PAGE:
Nepali Times Asian Paints
Review
Symon says



Miles Davis' jazz classic 'My favourite Valentine' was playing on the radio when Symon decided to name his painting just that. As whimsical as his names of paintings are, his art is even more so-spontaneous, quirky, colourful, wild, and totally entertaining.

Painting is essentially about entertainment for this American-born artist from Bali. "The king made the palace to entertain himself, the priests built the temple to entertain the followers, and Symon makes art to entertain his audience," says the cheerful artist, his hands still covered in fresh paint. Back home in Bali, Symon, who goes by just his given name, is a leading artist with his own atelier and bright melange of pop art, landscapes, and cityscapes.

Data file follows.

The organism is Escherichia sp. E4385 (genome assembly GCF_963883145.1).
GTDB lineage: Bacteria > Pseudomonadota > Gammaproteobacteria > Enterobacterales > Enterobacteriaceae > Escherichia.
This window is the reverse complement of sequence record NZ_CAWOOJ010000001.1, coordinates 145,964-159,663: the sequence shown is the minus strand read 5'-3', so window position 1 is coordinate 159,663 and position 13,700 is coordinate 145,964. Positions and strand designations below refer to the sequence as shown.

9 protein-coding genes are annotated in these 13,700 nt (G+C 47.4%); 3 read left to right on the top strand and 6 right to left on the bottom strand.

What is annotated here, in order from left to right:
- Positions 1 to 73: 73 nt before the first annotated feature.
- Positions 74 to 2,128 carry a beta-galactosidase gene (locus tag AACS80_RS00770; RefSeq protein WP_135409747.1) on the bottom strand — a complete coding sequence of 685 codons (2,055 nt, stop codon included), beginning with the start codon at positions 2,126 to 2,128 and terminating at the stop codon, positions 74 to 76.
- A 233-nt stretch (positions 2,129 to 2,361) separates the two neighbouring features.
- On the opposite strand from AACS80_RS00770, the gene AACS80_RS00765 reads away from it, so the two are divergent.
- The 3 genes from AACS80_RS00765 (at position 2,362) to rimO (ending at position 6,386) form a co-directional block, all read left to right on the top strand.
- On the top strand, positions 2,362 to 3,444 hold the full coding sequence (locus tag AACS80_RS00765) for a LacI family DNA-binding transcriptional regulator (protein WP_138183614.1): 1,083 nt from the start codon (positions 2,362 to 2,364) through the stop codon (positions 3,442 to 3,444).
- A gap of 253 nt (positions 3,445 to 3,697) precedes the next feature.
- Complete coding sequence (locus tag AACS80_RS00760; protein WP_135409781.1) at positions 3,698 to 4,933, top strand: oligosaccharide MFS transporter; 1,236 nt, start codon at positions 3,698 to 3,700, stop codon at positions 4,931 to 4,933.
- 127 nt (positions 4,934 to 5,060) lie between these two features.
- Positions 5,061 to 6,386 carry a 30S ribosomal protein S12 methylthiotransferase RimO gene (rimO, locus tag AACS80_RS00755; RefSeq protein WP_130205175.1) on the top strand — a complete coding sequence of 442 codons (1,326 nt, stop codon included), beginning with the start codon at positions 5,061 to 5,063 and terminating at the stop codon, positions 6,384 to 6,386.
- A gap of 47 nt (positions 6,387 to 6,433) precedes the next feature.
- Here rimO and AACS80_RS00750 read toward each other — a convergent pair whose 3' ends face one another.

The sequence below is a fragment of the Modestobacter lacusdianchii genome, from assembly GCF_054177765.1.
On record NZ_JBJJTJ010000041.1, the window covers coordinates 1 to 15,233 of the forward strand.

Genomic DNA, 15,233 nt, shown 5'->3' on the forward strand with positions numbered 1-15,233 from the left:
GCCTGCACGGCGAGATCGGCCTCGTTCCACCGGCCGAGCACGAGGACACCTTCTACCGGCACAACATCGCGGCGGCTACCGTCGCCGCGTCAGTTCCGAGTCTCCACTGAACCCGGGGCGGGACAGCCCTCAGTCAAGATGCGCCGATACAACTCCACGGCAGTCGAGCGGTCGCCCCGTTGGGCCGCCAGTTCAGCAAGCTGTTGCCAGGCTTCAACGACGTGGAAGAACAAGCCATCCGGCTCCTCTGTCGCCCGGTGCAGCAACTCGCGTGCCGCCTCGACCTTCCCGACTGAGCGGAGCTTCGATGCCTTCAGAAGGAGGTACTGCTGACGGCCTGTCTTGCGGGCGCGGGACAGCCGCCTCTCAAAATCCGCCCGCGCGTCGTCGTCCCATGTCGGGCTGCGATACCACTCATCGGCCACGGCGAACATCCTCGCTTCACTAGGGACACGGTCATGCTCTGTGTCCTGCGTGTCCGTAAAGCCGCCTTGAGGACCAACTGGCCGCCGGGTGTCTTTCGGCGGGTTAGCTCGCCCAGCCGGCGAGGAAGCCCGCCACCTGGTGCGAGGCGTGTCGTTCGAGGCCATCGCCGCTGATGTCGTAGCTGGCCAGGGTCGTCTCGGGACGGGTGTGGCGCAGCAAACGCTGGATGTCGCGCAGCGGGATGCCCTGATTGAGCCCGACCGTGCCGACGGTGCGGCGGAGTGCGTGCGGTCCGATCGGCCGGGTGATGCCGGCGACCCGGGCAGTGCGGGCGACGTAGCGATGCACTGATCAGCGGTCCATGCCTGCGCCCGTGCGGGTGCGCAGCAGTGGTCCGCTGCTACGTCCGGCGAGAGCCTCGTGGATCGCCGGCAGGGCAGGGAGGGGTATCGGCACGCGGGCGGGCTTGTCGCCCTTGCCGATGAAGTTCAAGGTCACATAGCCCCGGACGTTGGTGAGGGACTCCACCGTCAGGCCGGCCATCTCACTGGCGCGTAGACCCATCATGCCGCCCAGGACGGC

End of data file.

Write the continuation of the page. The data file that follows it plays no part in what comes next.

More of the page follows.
Symon lived in Kathmandu for almost a decade until 1976 and helped revive the Tibetan woodblock tradition right here in Jhochhen. He's back 30 years later, presenting his take on today's modern, chaotic city.

Symon uses broad brushstrokes and paints straight from the imagination. His 'Lost in Indra Chowk' (pictured) is filled with brass pots, piles of clothes for sale, a Ganesh, a pagoda, a random fire-spewing pillar-and a tired-looking pink elephant who has lost his way. Pink elephants feature in a number of the paintings on display simply, Symon says, because they're fun, and stimulate the curiosity of children.

The paintings, on show at the Indigo Gallery, are "funsy", in a style the artist likes to call "immediasm". The approach seems tailor-made for Kathmandu's crooked architecture, and the chaos of daily life is evident in the bright colours and refreshingly vibrant lively, layered images.

Sophia Tamot

The New 'Du: A Playful Image of Kathmandu (and beyond) by Symon opens 18 October at Indigo Gallery, Naxal.



LATEST ISSUE
638
(11 JAN 2013 - 17 JAN 2013)


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